By Anna Scarlette
Copenhagen, Denmark, Fri. Dec. 18, 2009: (Panos) – Eleven youth from seven Caribbean islands are among the 1,500 young people in Copenhagen intent on having their say, as world leaders struggle to come up with a global climate deal.
`As the generation that will have to deal with the consequences of the decisions that global leaders make at COP 15, we demand that these decision-makers recognise the importance and urgency of creating legally binding agreements which will secure the survival of our small island and vulnerable states,` the region`s young people said in a joint declaration issued with youth from the Pacific islands on Wednesday.
In the one-page declaration, they expressed support for the targets put forward by the Alliance of Small Island States (AOSIS), which has been lobbying for more ambitious greenhouse gas emission cuts than many of the developed countries, such as the United States, are willing to make. The 43-member group has called for a legally binding agreement that will restrict global warming to 1.5 degrees Celsius while the developed countries favour 2 degrees Celsius.
`The fact is that we need to reduce greenhouse gas emissions to 350 parts per million (ppm) to ensure our survival. Two degrees is too high,` the declaration read.
According to the youth, only if these conditions are met will small islands be able to survive the devastating impact of climate change, which threatens more frequent hurricanes, longer periods of drought and increased incidents of diseases such as dengue and malaria.
`We are only asking for what is due to us — our right to our environment, our right to our homes, our right to our cultures, our identities and our right to exist,` the group said. `We the youth of the Small Island and vulnerable states feel that it is a great injustice that although our nations do not contribute largely to global emissions, we are the ones paying the greatest price.`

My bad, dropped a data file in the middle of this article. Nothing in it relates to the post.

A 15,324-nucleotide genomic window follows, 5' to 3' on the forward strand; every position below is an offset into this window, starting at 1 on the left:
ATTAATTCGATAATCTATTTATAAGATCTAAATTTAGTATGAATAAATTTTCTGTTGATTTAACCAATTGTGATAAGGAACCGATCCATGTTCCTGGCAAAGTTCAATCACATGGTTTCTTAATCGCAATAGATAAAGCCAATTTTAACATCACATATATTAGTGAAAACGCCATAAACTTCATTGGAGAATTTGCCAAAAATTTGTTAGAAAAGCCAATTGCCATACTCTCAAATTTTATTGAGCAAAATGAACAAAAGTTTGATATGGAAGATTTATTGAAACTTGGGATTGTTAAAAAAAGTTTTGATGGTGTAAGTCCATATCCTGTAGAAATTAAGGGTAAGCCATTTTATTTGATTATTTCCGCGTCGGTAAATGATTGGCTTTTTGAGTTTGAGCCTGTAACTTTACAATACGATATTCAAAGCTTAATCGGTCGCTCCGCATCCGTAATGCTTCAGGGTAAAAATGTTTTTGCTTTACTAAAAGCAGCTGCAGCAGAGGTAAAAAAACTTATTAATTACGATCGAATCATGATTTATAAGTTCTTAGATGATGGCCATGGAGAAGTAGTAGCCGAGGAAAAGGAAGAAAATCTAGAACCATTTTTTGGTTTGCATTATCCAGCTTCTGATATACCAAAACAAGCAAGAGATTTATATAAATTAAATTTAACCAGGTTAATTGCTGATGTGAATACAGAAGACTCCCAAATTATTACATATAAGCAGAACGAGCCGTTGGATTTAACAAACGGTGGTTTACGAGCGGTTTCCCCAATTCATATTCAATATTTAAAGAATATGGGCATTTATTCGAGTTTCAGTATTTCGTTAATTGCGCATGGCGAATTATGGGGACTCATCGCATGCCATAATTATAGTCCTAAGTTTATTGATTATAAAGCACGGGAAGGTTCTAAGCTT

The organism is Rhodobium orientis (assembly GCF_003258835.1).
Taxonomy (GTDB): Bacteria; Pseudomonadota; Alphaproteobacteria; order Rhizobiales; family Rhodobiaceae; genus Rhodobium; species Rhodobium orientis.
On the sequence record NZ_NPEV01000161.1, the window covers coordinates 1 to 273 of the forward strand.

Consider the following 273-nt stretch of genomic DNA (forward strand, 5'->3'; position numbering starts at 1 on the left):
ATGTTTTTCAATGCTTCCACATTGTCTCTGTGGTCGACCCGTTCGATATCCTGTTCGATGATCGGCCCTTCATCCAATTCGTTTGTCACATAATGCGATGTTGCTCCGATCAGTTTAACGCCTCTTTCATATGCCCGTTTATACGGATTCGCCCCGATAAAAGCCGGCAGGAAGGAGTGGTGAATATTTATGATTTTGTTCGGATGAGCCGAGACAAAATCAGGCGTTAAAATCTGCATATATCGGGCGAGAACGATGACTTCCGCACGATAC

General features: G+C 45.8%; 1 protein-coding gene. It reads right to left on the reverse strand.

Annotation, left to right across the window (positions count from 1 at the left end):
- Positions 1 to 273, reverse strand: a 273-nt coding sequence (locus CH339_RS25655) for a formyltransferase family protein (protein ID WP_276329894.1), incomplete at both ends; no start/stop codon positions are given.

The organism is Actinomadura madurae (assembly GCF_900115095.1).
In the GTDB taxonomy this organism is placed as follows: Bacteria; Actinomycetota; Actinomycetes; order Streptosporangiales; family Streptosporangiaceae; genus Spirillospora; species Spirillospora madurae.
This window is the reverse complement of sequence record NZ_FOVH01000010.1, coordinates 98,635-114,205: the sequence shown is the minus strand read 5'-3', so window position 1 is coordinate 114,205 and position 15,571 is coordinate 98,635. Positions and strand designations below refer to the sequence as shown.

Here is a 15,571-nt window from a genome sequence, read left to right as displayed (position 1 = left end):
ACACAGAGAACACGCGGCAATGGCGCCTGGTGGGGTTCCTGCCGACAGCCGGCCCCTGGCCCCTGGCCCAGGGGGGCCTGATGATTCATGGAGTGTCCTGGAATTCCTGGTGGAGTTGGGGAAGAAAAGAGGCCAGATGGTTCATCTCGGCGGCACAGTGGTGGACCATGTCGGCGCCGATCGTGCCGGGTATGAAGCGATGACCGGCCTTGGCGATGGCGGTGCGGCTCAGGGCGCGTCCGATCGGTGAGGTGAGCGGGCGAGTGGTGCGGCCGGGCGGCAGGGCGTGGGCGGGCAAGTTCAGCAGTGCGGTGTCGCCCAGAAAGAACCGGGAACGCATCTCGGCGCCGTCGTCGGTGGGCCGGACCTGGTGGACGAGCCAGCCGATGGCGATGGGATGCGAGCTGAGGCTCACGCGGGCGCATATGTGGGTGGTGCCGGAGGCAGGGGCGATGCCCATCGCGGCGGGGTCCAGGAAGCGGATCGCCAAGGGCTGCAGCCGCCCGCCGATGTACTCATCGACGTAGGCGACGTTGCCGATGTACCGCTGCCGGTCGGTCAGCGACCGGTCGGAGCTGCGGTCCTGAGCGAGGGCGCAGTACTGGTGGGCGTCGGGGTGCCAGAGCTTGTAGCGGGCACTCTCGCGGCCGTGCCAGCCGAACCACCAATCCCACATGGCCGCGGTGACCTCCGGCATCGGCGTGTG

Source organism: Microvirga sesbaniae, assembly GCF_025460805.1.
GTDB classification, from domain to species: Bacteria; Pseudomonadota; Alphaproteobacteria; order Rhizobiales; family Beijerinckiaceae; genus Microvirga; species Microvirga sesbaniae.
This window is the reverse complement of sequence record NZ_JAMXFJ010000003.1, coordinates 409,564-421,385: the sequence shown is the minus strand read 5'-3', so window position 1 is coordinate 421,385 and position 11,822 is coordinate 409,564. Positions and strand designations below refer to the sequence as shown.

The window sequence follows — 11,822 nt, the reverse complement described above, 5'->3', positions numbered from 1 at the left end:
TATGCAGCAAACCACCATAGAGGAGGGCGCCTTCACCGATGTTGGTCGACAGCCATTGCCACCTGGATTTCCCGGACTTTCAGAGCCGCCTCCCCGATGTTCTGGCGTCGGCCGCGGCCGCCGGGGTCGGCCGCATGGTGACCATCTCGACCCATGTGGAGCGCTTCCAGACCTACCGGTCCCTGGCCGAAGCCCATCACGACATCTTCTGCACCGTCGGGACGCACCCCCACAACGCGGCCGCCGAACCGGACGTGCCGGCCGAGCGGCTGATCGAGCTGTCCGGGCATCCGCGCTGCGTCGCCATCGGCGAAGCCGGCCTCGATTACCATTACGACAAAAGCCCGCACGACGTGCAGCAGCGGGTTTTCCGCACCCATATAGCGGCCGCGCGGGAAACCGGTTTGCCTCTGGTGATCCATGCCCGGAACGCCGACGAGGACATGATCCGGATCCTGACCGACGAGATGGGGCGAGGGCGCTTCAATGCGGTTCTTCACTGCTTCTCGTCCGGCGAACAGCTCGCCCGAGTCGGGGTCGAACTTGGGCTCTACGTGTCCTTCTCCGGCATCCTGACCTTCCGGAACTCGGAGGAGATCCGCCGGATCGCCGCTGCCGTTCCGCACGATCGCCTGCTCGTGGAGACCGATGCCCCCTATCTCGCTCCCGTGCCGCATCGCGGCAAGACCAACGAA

The Caribbean youths also called on their governments to include them more in climate change-related activities. They bemoaned the lack of engagement of Caribbean governments to facilitate their participation in these international climate talks. They said they had, for example, anticipated accreditation through their governments.
`Here is an opportunity that the government had to do nothing except support youth and get us accreditation and they didn`t,` said Trinidadian Ryan Baseanoo.
Three of them from St Lucia, and St Vincent & the Grenadines have been accredited as a part of their government delegations. The others from Barbados, The Bahamas, Trinidad and Tobago, Jamaica and Guyana were not as fortunate.
`They didn`t see us as being serious about coming to Copenhagen and representing. They didn`t believe in us…` said Elon McCurdy of Guyana. `On paper they support us, but in reality they are not supporting us. [Yet] whatever decision they make will affect us.`
Clearly disappointed, the young people spoke of the difficulties they had in sourcing funding and logistical support to make it to what has been billed as possibly the most important meeting on climate change with roughly 119 world leaders in attendance.
`We asked our governments initially for funding but they said they did not have any funding – except for St Lucia and St Vincent. We got our own funding and asked them to help get accredited but for most of us that proved difficult too,` said one young person who did not wish to be named.
Despite the challenges, the young people stressed how eager they were to be a part of a government initiative to tackle climate change.
`As members of the Caribbean Youth Environment Network we are more than happy to work with the government. We have no animosity… We know that they are negotiating and fighting for us. We just want to help fight too,` said Roxanne Browne from Trinidad.